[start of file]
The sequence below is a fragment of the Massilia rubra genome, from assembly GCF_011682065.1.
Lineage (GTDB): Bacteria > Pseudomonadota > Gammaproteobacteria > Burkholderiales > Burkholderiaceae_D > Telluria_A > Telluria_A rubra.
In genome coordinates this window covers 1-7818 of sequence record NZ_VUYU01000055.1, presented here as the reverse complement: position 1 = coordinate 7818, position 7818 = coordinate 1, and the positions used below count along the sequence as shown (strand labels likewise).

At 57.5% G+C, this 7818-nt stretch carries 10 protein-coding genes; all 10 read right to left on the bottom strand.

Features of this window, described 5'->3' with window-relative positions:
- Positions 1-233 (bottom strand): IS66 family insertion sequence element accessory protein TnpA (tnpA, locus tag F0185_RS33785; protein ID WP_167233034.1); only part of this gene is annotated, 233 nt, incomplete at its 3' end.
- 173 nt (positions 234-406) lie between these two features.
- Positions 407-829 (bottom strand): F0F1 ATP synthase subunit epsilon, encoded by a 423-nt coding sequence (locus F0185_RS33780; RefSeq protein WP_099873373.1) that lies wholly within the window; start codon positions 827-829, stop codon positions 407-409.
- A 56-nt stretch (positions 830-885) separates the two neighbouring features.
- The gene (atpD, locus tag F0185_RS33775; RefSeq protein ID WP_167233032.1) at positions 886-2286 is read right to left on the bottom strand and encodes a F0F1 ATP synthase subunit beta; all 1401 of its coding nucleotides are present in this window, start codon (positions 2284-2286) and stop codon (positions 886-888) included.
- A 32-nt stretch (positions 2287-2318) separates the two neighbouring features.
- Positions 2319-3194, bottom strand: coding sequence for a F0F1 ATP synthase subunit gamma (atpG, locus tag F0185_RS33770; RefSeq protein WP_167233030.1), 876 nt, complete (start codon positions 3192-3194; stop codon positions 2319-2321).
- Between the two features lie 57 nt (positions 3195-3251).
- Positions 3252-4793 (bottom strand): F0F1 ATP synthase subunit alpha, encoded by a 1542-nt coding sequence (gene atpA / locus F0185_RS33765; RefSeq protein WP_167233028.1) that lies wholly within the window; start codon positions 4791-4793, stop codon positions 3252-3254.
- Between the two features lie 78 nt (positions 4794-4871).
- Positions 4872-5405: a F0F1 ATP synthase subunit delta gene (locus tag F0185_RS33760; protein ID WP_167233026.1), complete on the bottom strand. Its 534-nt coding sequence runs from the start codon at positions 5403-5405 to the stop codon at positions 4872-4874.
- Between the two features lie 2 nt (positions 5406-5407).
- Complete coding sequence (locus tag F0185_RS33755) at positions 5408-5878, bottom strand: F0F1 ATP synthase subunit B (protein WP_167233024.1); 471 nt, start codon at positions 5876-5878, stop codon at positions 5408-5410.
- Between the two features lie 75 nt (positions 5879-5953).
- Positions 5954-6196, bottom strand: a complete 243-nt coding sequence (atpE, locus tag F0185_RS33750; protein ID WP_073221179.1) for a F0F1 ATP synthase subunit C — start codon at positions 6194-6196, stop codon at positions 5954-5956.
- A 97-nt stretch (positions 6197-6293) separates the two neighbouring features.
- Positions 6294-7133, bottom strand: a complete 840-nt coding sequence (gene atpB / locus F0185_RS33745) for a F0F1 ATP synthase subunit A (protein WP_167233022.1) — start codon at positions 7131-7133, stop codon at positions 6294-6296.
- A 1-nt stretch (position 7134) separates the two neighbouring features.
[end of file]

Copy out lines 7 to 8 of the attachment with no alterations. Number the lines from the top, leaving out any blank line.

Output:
- 173 nt (positions 234-406) lie between these two features.
- Positions 407-829 (bottom strand): F0F1 ATP synthase subunit epsilon, encoded by a 423-nt coding sequence (locus F0185_RS33780; RefSeq protein WP_099873373.1) that lies wholly within the window; start codon positions 827-829, stop codon positions 407-409.